Modi’s moment in Washington
India’s PM Narendra Modi got the star treatment this week in Washington, DC, becoming only the third head of state – after France’s Emmanuel Macron and South Korea’s Yoon Suk Yeol – to be honored with all the pomp and circumstance of an official state dinner by President Joe Biden.
After meeting with Biden on Thursday, Modi also addressed a joint session of Congress at the US Capitol – his second speech before US lawmakers since coming to power in 2014. He spent a large chunk of time talking up India’s democratic bonafides, referring to his country as “the mother of democracy” and nodding to the state’s 2,500 political parties.
Modi also reinforced that “diversity is a natural way of life,” a clear pushback to critics who say that the Indian head of state has eroded democratic norms at home by giving a pass to Hindu vigilantes (more on that below).
Regarding the war in Ukraine, he called for respect for “territorial integrity and sovereignty,” but he failed to refer to Russia and instead made sweeping references to the need for “diplomacy.”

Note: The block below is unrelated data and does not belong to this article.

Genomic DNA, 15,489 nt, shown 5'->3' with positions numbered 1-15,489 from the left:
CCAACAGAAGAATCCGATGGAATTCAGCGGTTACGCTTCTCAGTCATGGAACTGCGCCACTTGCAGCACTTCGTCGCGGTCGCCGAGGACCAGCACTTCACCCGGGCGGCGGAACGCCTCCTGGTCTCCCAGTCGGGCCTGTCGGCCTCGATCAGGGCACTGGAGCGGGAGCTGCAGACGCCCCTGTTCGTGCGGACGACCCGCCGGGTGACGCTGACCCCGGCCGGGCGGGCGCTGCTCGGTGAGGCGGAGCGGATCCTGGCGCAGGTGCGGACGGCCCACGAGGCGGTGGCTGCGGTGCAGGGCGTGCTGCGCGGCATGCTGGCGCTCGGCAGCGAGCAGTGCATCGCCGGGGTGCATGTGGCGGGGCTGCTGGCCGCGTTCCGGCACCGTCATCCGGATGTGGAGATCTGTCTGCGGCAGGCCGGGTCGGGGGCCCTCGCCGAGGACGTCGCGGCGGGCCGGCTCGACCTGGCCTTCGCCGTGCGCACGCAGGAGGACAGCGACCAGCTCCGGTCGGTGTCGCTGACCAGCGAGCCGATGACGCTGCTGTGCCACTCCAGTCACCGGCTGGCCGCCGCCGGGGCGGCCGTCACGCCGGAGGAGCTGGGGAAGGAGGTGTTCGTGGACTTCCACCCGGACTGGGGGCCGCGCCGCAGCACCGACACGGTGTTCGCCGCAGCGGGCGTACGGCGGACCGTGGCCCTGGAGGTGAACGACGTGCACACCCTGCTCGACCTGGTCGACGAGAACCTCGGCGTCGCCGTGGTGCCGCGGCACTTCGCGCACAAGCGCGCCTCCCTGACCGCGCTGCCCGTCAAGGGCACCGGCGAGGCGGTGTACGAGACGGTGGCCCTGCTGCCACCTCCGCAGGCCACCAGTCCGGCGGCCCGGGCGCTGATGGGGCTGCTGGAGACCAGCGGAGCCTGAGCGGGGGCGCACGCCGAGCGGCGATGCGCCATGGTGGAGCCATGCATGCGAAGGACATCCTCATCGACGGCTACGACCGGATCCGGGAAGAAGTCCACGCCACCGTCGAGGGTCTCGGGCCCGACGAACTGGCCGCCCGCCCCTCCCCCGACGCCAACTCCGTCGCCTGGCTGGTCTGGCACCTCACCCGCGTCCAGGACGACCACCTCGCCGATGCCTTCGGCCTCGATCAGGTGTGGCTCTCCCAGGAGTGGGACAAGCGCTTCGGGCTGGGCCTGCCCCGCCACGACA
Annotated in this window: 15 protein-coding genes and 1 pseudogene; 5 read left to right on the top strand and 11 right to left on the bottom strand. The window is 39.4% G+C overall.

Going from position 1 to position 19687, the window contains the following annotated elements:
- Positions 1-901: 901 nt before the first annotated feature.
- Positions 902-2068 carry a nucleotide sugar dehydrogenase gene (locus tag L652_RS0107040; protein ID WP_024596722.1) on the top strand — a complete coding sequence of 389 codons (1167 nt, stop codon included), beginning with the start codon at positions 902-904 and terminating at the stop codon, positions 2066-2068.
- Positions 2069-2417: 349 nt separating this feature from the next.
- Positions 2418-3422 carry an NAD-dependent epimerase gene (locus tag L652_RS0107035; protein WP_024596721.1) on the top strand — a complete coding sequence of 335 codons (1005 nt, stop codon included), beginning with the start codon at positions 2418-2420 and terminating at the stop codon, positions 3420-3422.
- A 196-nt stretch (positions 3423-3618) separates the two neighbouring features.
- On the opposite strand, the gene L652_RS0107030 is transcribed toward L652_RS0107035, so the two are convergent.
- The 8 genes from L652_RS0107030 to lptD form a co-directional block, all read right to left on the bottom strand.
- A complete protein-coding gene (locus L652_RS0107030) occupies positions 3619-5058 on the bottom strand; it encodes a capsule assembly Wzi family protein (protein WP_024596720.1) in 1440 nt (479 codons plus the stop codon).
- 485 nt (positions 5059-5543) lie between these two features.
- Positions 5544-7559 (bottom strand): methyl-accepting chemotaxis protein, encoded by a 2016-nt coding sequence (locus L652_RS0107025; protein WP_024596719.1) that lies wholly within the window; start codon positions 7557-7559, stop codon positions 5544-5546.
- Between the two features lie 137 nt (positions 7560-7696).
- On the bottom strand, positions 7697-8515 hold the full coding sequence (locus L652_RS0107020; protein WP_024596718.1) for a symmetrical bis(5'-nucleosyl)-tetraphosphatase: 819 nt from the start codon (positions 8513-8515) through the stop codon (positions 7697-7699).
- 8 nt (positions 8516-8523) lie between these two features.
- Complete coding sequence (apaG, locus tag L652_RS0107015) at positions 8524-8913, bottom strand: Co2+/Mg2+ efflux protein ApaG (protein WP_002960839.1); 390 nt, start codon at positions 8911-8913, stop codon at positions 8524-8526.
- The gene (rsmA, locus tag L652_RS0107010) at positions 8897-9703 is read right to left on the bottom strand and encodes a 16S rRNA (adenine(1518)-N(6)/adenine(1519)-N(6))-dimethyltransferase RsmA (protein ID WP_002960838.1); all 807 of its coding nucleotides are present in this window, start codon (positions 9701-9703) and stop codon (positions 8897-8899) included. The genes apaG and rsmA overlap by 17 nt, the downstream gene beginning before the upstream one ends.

So why all the bells and whistles for Modi? As India solidifies its place as a political and economic power, the US has placed the South Asian giant at the center of its geopolitical strategy aimed at both diversifying the global economy (code for diverting supply chains away from China) and forming a diplomatic alliance of like-minded democracies to counter American foes like Russia and China.
For Washington, boosting ties with India, a self-defined non-aligned state, has become even more urgent since Russia, a longtime Indian ally, started a war in Ukraine. Indeed, India has been buying up a lot of cheap Russian oil, which has been central to keeping Moscow’s economy afloat.Biden, for his part, has come under fire for warmly embracing Modi, a Hindu nationalist who stands accused of suppressing religious minorities at home – particularly Muslims – and was once banned from entering the US for failing to respond to a religious pogrom in his home state of Gujarat when he was Chief Minister. But as India’s star rises, having recently surpassed China as the world's most populous country, Washington has clearly opted for alliances based on realpolitik concerns rather than human rights.